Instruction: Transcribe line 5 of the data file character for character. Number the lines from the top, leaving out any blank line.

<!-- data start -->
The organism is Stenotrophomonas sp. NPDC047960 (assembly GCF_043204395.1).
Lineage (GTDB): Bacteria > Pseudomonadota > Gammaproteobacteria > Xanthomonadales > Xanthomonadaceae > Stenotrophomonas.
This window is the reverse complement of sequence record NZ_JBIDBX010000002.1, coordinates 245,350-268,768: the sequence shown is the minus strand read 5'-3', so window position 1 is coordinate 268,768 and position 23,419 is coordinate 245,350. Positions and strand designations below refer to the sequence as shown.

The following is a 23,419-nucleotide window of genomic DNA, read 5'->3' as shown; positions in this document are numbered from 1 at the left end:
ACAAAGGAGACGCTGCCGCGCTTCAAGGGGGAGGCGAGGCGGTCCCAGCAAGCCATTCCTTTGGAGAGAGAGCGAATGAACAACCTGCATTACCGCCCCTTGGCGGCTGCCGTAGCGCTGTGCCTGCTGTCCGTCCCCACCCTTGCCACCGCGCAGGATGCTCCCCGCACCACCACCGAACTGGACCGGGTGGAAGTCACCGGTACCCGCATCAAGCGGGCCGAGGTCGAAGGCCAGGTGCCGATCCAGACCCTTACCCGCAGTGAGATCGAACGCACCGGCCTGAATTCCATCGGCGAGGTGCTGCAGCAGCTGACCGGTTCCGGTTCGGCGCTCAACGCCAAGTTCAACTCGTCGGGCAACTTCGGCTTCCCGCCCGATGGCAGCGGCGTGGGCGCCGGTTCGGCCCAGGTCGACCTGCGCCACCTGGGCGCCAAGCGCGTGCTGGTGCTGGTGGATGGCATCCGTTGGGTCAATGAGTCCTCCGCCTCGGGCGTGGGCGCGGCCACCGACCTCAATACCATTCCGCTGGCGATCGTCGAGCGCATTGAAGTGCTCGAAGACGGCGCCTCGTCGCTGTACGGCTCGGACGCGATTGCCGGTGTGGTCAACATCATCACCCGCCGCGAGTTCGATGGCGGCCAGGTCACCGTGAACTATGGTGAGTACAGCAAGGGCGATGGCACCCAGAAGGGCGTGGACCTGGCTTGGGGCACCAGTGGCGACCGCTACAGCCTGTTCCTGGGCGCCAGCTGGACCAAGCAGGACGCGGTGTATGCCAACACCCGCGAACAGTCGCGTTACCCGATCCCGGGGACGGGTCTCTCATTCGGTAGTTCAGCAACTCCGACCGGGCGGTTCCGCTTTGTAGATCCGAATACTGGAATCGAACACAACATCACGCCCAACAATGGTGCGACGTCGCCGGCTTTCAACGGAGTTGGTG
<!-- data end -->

ACAAAGGAGACGCTGCCGCGCTTCAAGGGGGAGGCGAGGCGGTCCCAGCAAGCCATTCCTTTGGAGAGAGAGCGAATGAACAACCTGCATTACCGCCCCTTGGCGGCTGCCGTAGCGCTGTGCCTGCTGTCCGTCCCCACCCTTGCCACCGCGCAGGATGCTCCCCGCACCACCACCGAACTGGACCGGGTGGAAGTCACCGGTACCCGCATCAAGCGGGCCGAGGTCGAAGGCCAGGTGCCGATCCAGACCCTTACCCGCAGTGAGATCGAACGCACCGGCCTGAATTCCATCGGCGAGGTGCTGCAGCAGCTGACCGGTTCCGGTTCGGCGCTCAACGCCAAGTTCAACTCGTCGGGCAACTTCGGCTTCCCGCCCGATGGCAGCGGCGTGGGCGCCGGTTCGGCCCAGGTCGACCTGCGCCACCTGGGCGCCAAGCGCGTGCTGGTGCTGGTGGATGGCATCCGTTGGGTCAATGAGTCCTCCGCCTCGGGCGTGGGCGCGGCCACCGACCTCAATACCATTCCGCTGGCGATCGTCGAGCGCATTGAAGTGCTCGAAGACGGCGCCTCGTCGCTGTACGGCTCGGACGCGATTGCCGGTGTGGTCAACATCATCACCCGCCGCGAGTTCGATGGCGGCCAGGTCACCGTGAACTATGGTGAGTACAGCAAGGGCGATGGCACCCAGAAGGGCGTGGACCTGGCTTGGGGCACCAGTGGCGACCGCTACAGCCTGTTCCTGGGCGCCAGCTGGACCAAGCAGGACGCGGTGTATGCCAACACCCGCGAACAGTCGCGTTACCCGATCCCGGGGACGGGTCTCTCATTCGGTAGTTCAGCAACTCCGACCGGGCGGTTCCGCTTTGTAGATCCGAATACTGGAATCGAACACAACATCACGCCCAACAATGGTGCGACGTCGCCGGCTTTCAACGGAGTTGGTG